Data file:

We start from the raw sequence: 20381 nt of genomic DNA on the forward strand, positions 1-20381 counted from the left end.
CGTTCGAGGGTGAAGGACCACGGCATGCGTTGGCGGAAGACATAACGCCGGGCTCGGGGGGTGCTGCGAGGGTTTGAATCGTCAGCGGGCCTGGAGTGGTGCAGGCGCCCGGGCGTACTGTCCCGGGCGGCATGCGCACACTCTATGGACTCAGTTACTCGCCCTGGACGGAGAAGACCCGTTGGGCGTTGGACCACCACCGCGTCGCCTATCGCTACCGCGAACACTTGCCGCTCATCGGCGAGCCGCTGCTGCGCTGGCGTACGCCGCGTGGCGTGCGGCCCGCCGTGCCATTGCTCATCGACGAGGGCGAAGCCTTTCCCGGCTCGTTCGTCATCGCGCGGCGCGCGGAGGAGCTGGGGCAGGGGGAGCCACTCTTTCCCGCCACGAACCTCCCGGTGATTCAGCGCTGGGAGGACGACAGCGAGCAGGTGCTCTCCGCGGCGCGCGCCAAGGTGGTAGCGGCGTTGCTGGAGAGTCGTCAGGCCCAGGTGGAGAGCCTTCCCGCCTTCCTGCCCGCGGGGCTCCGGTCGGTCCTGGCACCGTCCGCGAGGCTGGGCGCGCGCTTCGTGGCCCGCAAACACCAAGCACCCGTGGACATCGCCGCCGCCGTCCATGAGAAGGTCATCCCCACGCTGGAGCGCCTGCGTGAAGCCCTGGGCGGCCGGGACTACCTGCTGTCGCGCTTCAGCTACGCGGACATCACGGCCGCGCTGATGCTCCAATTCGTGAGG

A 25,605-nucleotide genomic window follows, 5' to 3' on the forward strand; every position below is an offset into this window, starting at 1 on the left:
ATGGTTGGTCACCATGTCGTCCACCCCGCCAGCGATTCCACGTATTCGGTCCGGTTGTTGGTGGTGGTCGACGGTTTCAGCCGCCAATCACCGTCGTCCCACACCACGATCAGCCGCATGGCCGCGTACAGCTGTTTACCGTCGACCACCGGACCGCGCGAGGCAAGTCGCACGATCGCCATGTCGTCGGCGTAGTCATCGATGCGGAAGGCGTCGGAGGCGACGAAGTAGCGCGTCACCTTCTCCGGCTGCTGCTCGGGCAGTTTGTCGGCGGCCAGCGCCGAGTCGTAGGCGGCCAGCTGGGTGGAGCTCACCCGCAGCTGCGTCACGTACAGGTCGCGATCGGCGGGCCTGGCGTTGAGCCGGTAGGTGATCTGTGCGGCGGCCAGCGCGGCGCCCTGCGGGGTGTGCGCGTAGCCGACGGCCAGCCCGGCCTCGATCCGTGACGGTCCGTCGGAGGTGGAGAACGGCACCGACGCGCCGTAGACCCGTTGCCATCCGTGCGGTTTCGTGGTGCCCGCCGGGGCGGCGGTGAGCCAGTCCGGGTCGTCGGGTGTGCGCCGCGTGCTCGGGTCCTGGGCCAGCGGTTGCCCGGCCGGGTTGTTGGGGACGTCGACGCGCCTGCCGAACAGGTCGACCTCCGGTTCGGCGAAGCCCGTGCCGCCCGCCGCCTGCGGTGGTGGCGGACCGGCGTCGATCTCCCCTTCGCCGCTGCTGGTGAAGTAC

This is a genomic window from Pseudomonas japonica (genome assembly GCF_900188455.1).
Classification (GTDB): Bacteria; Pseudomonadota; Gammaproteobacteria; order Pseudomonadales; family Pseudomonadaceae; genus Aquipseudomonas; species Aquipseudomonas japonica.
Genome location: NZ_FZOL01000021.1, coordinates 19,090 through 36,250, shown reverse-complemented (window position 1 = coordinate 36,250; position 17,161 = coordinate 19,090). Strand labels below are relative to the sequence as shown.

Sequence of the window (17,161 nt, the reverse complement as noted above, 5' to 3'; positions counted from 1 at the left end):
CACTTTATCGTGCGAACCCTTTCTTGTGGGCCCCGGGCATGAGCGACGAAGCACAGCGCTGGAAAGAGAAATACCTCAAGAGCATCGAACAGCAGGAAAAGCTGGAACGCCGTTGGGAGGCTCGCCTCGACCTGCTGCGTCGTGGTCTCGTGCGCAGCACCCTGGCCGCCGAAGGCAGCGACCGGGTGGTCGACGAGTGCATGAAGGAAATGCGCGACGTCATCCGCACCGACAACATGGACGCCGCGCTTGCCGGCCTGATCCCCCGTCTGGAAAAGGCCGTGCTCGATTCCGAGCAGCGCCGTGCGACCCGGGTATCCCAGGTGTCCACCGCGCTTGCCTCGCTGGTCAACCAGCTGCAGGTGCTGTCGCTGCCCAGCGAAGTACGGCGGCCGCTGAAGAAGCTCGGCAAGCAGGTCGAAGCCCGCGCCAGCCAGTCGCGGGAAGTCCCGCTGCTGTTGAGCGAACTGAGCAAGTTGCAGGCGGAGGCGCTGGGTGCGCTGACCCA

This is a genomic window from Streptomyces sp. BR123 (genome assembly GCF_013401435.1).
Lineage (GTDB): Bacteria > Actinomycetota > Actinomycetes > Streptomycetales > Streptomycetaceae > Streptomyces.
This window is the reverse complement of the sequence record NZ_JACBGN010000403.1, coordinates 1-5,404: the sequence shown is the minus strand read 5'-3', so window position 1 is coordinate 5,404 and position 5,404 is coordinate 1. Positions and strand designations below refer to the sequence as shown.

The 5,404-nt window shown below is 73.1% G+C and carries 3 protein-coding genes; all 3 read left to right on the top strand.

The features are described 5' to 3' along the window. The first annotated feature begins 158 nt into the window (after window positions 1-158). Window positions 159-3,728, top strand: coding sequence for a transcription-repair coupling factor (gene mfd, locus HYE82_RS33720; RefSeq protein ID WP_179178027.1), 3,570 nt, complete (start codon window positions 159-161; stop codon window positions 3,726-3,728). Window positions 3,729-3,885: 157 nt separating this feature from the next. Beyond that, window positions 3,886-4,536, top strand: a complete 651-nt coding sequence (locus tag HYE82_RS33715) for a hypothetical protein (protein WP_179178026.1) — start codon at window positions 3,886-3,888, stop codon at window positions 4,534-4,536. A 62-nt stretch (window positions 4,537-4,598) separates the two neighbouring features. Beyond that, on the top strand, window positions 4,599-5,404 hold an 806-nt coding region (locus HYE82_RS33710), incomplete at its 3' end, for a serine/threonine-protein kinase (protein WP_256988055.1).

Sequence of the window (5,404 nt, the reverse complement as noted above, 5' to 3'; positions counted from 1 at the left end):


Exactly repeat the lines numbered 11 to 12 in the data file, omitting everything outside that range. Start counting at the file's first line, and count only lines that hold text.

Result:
Lineage (GTDB): Bacteria > Actinomycetota > Actinomycetes > Streptomycetales > Streptomycetaceae > Streptomyces.
This window is the reverse complement of the sequence record NZ_JACBGN010000403.1, coordinates 1-5,404: the sequence shown is the minus strand read 5'-3', so window position 1 is coordinate 5,404 and position 5,404 is coordinate 1. Positions and strand designations below refer to the sequence as shown.